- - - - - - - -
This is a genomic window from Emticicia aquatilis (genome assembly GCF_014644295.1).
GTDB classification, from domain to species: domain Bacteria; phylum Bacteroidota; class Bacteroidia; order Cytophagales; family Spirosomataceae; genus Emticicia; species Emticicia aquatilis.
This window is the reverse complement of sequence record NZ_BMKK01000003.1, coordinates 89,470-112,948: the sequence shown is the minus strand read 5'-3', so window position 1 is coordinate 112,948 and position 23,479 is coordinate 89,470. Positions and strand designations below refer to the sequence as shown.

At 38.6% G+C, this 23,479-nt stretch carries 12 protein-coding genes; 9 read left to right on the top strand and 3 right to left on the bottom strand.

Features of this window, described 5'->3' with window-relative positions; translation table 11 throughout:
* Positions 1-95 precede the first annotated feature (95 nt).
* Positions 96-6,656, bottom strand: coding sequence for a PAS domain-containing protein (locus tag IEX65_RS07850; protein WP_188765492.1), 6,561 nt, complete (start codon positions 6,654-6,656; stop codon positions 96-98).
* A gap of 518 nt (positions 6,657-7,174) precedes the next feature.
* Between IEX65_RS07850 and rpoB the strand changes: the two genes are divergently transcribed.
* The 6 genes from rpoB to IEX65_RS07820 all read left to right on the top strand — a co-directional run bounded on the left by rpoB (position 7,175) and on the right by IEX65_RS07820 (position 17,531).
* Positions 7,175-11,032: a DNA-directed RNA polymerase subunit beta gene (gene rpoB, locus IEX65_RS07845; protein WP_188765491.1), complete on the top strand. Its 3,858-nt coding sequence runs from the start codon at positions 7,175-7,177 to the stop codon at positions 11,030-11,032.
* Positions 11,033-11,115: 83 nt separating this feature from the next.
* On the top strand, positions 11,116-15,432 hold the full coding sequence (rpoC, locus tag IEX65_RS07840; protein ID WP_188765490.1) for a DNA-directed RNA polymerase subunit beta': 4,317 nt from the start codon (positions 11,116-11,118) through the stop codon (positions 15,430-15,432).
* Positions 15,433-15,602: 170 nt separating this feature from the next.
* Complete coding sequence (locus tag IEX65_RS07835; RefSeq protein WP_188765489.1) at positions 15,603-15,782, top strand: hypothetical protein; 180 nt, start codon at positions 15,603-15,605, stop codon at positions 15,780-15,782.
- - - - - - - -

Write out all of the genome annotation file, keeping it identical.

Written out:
This is a genomic window from Emticicia aquatilis (genome assembly GCF_014644295.1).
GTDB classification, from domain to species: domain Bacteria; phylum Bacteroidota; class Bacteroidia; order Cytophagales; family Spirosomataceae; genus Emticicia; species Emticicia aquatilis.
This window is the reverse complement of sequence record NZ_BMKK01000003.1, coordinates 89,470-112,948: the sequence shown is the minus strand read 5'-3', so window position 1 is coordinate 112,948 and position 23,479 is coordinate 89,470. Positions and strand designations below refer to the sequence as shown.

At 38.6% G+C, this 23,479-nt stretch carries 12 protein-coding genes; 9 read left to right on the top strand and 3 right to left on the bottom strand.

Features of this window, described 5'->3' with window-relative positions; translation table 11 throughout:
* Positions 1-95 precede the first annotated feature (95 nt).
* Positions 96-6,656, bottom strand: coding sequence for a PAS domain-containing protein (locus tag IEX65_RS07850; protein WP_188765492.1), 6,561 nt, complete (start codon positions 6,654-6,656; stop codon positions 96-98).
* A gap of 518 nt (positions 6,657-7,174) precedes the next feature.
* Between IEX65_RS07850 and rpoB the strand changes: the two genes are divergently transcribed.
* The 6 genes from rpoB to IEX65_RS07820 all read left to right on the top strand — a co-directional run bounded on the left by rpoB (position 7,175) and on the right by IEX65_RS07820 (position 17,531).
* Positions 7,175-11,032: a DNA-directed RNA polymerase subunit beta gene (gene rpoB, locus IEX65_RS07845; protein WP_188765491.1), complete on the top strand. Its 3,858-nt coding sequence runs from the start codon at positions 7,175-7,177 to the stop codon at positions 11,030-11,032.
* Positions 11,033-11,115: 83 nt separating this feature from the next.
* On the top strand, positions 11,116-15,432 hold the full coding sequence (rpoC, locus tag IEX65_RS07840; protein ID WP_188765490.1) for a DNA-directed RNA polymerase subunit beta': 4,317 nt from the start codon (positions 11,116-11,118) through the stop codon (positions 15,430-15,432).
* Positions 15,433-15,602: 170 nt separating this feature from the next.
* Complete coding sequence (locus tag IEX65_RS07835; RefSeq protein WP_188765489.1) at positions 15,603-15,782, top strand: hypothetical protein; 180 nt, start codon at positions 15,603-15,605, stop codon at positions 15,780-15,782.